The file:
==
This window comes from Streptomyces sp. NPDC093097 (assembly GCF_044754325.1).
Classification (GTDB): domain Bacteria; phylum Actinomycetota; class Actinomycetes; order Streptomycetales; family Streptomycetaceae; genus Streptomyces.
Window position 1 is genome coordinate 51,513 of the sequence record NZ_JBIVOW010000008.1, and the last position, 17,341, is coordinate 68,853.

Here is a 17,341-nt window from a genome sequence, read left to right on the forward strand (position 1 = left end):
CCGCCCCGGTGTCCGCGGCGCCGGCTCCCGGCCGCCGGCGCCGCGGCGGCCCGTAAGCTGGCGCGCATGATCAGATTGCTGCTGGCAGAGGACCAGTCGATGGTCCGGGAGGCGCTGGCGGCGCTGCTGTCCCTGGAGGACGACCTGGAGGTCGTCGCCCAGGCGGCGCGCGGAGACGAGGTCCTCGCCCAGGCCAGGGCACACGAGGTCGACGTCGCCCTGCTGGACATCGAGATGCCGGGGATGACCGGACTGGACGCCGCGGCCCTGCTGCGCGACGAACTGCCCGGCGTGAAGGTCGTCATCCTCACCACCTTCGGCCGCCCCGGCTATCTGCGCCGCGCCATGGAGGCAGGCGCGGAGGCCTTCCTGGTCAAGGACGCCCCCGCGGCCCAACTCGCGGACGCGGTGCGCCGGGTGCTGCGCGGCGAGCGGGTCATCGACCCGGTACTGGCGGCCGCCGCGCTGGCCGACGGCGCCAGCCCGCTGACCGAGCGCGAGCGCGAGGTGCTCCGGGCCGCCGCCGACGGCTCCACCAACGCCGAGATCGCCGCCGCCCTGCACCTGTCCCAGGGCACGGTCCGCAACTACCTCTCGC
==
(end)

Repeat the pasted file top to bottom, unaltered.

This window comes from Streptomyces sp. NPDC093097 (assembly GCF_044754325.1).
Classification (GTDB): domain Bacteria; phylum Actinomycetota; class Actinomycetes; order Streptomycetales; family Streptomycetaceae; genus Streptomyces.
Window position 1 is genome coordinate 51,513 of the sequence record NZ_JBIVOW010000008.1, and the last position, 17,341, is coordinate 68,853.

Here is a 17,341-nt window from a genome sequence, read left to right on the forward strand (position 1 = left end):
CCGCCCCGGTGTCCGCGGCGCCGGCTCCCGGCCGCCGGCGCCGCGGCGGCCCGTAAGCTGGCGCGCATGATCAGATTGCTGCTGGCAGAGGACCAGTCGATGGTCCGGGAGGCGCTGGCGGCGCTGCTGTCCCTGGAGGACGACCTGGAGGTCGTCGCCCAGGCGGCGCGCGGAGACGAGGTCCTCGCCCAGGCCAGGGCACACGAGGTCGACGTCGCCCTGCTGGACATCGAGATGCCGGGGATGACCGGACTGGACGCCGCGGCCCTGCTGCGCGACGAACTGCCCGGCGTGAAGGTCGTCATCCTCACCACCTTCGGCCGCCCCGGCTATCTGCGCCGCGCCATGGAGGCAGGCGCGGAGGCCTTCCTGGTCAAGGACGCCCCCGCGGCCCAACTCGCGGACGCGGTGCGCCGGGTGCTGCGCGGCGAGCGGGTCATCGACCCGGTACTGGCGGCCGCCGCGCTGGCCGACGGCGCCAGCCCGCTGACCGAGCGCGAGCGCGAGGTGCTCCGGGCCGCCGCCGACGGCTCCACCAACGCCGAGATCGCCGCCGCCCTGCACCTGTCCCAGGGCACGGTCCGCAACTACCTCTCGC